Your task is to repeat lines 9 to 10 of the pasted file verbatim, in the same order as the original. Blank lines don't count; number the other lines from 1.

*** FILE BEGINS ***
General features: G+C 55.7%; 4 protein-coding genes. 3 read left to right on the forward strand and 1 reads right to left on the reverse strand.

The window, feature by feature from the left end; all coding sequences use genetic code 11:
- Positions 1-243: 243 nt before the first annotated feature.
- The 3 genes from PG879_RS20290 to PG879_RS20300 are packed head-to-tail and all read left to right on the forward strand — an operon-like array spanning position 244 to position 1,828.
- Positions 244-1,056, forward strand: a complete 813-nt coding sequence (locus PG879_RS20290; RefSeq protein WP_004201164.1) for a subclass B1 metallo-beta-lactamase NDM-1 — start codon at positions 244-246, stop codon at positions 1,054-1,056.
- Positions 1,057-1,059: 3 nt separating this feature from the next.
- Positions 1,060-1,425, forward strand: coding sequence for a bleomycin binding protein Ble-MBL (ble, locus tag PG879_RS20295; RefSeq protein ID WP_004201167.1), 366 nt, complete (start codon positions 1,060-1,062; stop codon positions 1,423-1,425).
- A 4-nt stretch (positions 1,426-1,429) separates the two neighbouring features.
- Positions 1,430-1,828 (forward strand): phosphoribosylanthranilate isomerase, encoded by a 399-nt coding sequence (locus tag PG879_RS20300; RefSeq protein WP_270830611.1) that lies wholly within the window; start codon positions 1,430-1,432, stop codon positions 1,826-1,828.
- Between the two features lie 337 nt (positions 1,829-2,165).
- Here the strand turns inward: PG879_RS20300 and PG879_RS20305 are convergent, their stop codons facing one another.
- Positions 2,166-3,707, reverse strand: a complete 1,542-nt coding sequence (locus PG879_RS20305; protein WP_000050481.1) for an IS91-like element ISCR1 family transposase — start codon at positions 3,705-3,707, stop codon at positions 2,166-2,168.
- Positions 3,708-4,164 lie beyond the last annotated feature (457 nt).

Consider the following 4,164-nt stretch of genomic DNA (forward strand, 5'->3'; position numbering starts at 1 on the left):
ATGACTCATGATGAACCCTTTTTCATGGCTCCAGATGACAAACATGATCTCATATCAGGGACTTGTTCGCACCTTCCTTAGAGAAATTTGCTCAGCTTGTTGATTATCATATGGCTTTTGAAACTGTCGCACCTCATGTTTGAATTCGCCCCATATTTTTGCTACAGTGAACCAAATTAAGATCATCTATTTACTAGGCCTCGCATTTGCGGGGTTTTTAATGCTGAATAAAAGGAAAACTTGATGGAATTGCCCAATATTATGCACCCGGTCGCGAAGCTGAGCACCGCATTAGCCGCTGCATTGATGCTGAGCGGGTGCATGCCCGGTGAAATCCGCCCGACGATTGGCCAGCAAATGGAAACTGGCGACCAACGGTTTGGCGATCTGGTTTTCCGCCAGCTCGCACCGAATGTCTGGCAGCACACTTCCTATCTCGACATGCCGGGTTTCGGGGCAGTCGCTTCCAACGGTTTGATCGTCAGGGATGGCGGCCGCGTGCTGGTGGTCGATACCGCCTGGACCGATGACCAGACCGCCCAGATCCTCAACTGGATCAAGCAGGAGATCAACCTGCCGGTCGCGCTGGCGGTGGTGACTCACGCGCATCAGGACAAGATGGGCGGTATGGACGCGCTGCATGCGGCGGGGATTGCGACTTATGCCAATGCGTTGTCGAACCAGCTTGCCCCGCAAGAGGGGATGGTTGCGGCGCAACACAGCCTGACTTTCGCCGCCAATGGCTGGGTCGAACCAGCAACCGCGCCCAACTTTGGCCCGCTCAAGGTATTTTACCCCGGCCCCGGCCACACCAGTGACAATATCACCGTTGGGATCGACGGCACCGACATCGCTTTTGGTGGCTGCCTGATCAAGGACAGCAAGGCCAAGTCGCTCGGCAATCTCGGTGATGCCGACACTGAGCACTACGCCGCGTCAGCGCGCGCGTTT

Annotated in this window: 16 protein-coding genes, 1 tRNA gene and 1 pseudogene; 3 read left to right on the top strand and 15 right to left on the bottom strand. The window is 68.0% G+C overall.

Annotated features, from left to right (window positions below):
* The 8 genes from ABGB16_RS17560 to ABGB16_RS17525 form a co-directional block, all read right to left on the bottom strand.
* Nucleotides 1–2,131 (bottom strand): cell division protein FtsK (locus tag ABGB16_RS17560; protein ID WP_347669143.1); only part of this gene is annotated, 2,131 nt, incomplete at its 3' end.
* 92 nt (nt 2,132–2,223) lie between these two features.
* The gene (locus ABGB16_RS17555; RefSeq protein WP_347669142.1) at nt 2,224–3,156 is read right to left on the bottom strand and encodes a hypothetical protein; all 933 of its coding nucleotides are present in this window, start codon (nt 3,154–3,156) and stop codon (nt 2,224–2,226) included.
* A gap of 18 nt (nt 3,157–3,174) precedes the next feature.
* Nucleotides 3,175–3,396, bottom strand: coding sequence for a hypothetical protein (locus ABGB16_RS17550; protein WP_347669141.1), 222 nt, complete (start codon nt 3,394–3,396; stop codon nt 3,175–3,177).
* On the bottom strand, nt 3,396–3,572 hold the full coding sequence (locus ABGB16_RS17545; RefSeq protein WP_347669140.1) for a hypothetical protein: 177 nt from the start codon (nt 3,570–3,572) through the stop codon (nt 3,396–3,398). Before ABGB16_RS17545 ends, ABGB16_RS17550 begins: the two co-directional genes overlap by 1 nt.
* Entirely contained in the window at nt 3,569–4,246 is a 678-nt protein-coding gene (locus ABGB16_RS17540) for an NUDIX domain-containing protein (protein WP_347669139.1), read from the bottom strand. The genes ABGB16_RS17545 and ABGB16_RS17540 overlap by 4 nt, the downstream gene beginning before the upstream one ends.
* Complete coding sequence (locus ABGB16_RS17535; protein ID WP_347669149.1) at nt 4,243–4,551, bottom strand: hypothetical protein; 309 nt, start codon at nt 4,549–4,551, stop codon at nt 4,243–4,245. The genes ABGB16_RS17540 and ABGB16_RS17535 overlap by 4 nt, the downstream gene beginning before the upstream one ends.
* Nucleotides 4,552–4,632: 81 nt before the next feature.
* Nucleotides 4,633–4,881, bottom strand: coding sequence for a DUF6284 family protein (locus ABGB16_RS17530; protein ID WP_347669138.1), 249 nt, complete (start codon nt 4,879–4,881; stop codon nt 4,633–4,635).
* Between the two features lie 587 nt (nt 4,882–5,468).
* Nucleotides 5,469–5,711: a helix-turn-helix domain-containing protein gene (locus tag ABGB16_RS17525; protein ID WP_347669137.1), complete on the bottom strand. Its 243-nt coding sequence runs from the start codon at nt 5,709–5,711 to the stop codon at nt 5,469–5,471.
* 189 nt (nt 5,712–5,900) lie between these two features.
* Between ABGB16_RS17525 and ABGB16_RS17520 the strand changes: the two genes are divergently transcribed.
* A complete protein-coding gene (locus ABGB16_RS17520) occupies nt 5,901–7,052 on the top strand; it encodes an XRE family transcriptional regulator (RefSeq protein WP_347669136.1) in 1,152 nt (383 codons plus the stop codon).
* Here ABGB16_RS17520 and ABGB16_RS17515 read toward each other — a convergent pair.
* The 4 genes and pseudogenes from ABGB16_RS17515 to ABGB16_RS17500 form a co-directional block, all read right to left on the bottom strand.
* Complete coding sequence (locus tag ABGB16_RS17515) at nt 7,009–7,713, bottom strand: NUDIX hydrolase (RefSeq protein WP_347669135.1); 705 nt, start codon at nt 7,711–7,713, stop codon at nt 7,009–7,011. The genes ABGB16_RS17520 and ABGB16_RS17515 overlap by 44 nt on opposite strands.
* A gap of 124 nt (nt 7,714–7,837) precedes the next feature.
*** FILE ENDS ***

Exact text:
- Positions 1,430-1,828 (forward strand): phosphoribosylanthranilate isomerase, encoded by a 399-nt coding sequence (locus tag PG879_RS20300; RefSeq protein WP_270830611.1) that lies wholly within the window; start codon positions 1,430-1,432, stop codon positions 1,826-1,828.
- Between the two features lie 337 nt (positions 1,829-2,165).